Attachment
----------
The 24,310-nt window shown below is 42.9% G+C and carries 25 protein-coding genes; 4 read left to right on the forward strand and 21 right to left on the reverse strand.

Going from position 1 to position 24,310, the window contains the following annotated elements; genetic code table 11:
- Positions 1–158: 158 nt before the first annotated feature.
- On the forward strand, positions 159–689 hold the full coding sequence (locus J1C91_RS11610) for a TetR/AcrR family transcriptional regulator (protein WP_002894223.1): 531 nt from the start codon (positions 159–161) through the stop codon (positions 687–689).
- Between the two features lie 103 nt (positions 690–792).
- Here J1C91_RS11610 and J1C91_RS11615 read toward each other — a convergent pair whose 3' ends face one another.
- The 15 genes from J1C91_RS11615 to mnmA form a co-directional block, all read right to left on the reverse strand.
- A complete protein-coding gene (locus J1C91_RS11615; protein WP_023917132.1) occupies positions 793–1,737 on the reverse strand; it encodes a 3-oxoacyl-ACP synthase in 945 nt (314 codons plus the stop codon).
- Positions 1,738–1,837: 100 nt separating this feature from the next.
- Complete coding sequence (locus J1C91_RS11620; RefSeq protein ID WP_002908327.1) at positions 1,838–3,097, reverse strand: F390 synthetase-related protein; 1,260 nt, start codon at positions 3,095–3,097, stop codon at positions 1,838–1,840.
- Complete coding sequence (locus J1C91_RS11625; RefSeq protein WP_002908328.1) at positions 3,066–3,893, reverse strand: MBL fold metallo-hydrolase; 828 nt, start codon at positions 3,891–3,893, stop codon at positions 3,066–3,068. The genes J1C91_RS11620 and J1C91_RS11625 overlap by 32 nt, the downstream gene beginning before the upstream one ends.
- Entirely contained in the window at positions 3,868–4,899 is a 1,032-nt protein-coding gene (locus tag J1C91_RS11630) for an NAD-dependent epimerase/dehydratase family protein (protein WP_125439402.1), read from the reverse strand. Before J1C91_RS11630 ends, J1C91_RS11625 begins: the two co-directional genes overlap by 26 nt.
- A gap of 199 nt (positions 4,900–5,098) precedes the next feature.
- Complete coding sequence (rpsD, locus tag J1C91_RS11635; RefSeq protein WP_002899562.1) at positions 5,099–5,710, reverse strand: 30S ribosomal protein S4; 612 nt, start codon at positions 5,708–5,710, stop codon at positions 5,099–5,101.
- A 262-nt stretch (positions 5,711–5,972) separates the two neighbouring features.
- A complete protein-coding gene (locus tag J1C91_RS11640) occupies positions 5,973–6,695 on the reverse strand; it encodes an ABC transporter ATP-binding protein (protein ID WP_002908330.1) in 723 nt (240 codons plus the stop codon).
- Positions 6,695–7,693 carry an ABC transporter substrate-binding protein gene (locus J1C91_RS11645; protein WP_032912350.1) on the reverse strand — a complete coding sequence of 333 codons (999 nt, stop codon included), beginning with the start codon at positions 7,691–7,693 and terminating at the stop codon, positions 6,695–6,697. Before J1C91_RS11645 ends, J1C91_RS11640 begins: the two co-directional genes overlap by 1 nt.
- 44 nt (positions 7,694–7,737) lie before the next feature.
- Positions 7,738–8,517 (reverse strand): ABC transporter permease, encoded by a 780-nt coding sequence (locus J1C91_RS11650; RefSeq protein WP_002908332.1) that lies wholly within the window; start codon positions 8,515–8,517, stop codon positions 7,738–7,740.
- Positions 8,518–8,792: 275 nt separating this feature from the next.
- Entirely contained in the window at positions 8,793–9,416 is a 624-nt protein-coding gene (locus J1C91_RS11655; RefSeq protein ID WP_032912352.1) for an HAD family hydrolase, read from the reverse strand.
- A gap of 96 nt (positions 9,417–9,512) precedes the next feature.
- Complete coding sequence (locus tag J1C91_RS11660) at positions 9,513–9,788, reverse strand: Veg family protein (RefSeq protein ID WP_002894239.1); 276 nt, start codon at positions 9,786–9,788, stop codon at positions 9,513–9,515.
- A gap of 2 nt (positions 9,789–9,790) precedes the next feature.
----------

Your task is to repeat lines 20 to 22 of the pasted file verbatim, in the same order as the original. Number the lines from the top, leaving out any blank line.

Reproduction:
- Positions 8,518–8,792: 275 nt separating this feature from the next.
- Entirely contained in the window at positions 8,793–9,416 is a 624-nt protein-coding gene (locus J1C91_RS11655; RefSeq protein ID WP_032912352.1) for an HAD family hydrolase, read from the reverse strand.
- A gap of 96 nt (positions 9,417–9,512) precedes the next feature.